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Rowan county (Ky.) clerk Kim Davis (image credit: ABC News)

For the first time since Morehead State University last made the NCAA basketball tournament, Rowan County, Kentucky has recently dominated headlines. If you’re not familiar with the story, Kim Davis, a county clerk, has refused to administer marriage licenses to gay couples due to her opposition to the Supreme Court’s recent ruling and now finds herself in jail for contempt.

Many in opposition to gay marriage have been quick to support Davis. Franklin Graham is “thankful and proud” of her actions, Pat Robertson called her a “victim” of sodomy law, Mike Huckabee said she’s been jailed for exercising religious liberty, and numerous others have applauded her actions in similar sentiment. Many have even gone as far as to call her a modern-day martyr.

But is this really a healthy way to look at the situation? Is the government jailing Davis simply for exercising her First Amendment rights?

For some historical context, let’s consider perhaps the most famous trial in United States history: The State of Tennessee vs. John Thomas Scopes. In this instance, the tables are turned as the law in question was Tennessee’s Butler Act, a statute prohibiting the teaching of evolution. The constitutionality of such a law aside – we’ll get to that in a minute – the Tennessee Supreme Court offered the following opinion:

He was an employee of the state of Tennessee or of a municipal agency of the state. He was under contract with the state to work in an institution of the state. He had no right or privilege to serve the state except upon such terms as the state prescribed. His liberty, his privilege, his immunity to teach and proclaim the theory of evolution, elsewhere than in the service of the state, was in no wise touched by this law.

Essentially, what the Court determined was this: The teacher was free to believe whatever he wanted or say whatever he wanted outside of his job, but while acting as a teacher – a government employee – the government had the right to restrict his freedoms in order to ensure he could fulfill the duties of his job in accordance with the law. Applying the same concept to Kim Davis, her freedom to support or oppose gay marriage on principle must be restricted so she can fulfill the duties of her job in accordance with the law.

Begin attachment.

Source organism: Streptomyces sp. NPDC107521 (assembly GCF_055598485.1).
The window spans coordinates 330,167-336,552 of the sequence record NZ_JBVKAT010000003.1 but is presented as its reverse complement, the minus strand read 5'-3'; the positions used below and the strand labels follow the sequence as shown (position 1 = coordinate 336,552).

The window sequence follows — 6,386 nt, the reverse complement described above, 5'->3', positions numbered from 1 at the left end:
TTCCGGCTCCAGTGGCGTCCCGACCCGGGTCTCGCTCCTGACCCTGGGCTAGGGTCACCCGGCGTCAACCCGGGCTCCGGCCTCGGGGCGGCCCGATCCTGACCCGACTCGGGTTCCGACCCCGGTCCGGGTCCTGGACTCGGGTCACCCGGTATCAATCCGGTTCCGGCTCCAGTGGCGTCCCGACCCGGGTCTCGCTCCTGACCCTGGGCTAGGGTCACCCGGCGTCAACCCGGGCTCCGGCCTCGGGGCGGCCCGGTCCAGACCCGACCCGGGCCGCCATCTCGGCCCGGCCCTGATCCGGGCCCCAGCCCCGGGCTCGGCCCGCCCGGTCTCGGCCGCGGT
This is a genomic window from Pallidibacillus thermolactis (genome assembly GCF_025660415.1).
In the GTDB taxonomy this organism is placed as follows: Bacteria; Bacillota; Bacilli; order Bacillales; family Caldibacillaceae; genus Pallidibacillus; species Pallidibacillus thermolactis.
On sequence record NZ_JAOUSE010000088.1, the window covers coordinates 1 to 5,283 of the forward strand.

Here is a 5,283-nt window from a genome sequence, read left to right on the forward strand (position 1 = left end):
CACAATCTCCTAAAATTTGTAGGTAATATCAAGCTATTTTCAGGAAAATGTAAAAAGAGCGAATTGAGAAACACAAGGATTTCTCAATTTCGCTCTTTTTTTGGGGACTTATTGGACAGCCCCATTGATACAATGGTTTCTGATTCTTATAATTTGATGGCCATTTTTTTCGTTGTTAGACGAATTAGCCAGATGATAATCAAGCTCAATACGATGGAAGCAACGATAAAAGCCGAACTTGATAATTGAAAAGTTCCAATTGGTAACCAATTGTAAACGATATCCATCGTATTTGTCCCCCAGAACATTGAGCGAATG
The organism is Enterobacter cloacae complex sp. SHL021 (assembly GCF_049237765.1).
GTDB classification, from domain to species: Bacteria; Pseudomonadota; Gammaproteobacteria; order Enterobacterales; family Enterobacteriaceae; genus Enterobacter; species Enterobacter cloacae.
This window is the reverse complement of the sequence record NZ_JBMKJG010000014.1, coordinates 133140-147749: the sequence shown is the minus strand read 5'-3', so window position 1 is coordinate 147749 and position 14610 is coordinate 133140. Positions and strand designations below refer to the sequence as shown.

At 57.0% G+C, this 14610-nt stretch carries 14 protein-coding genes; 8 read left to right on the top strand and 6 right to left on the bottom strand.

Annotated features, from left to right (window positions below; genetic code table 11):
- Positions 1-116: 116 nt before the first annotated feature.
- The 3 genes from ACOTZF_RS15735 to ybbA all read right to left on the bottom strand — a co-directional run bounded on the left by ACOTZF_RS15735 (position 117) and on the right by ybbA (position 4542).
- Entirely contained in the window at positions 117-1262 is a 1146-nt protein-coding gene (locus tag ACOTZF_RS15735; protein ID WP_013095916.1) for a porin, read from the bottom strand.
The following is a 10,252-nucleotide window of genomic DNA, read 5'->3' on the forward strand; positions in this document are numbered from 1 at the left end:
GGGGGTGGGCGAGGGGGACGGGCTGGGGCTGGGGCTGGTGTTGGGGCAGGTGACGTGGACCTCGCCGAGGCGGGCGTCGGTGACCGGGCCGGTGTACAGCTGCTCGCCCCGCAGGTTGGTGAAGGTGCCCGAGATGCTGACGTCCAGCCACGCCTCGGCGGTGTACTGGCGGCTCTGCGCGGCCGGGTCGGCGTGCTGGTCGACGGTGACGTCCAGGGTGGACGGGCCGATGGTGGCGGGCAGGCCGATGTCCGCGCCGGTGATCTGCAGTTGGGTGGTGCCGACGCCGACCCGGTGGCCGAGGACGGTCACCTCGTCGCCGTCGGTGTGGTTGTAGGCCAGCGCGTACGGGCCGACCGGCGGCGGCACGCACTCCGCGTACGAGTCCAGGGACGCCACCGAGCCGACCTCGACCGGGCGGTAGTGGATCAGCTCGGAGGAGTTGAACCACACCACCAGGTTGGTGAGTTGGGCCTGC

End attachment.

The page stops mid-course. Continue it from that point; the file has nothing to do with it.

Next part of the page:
Regarding the Butler Act itself, it was repealed in 1967 and the Supreme Court determined a year later in Epperson vs. Arkansas that such laws were unconstitutional because their primary purpose was religious. This is also important because it reminds us that the First Amendment serves two purposes – to protect the religious liberty of individuals and to keep the government from preferring one religion over another. The second serves the first, as a government favoring one religion is unable to protect the religious liberty of those who do not practice that particular one.

Thus, the problem with Kim Davis becomes clear. As a government employee, she is entitled to her personal religious preferences and she is freely able to practice them as she wishes in private. However, when on the job, she must uphold the establishment clause as well as the free exercise clause. Her religious preferences may not, as a government employee, be imposed on others. Kim Davis’ actions do not promote religious liberty; they threaten it.

What we’ve seen so far from the likes of Graham and Robertson is people supporting Davis only because they agree with her stance on marriage. This is extremely short-sighted. If Davis is allowed to withhold marriage licenses from those legally entitled to them, consider the consequences:

  • Could a Muslim man working for the Department of Safety deny women from obtaining driver’s licenses?
  • Could an atheist schoolteacher indoctrinate students on why he believes God doesn’t exist?
  • Could a pacifist county clerk withhold concealed carry gun permits?

When a government employee is allowed to impose his personal beliefs on other people, the consequences are dangerous. The First Amendment includes the establishment clause and the free exercise for a reason, and nullifying one endangers the other. If you support Kim Davis, you oppose religious liberty.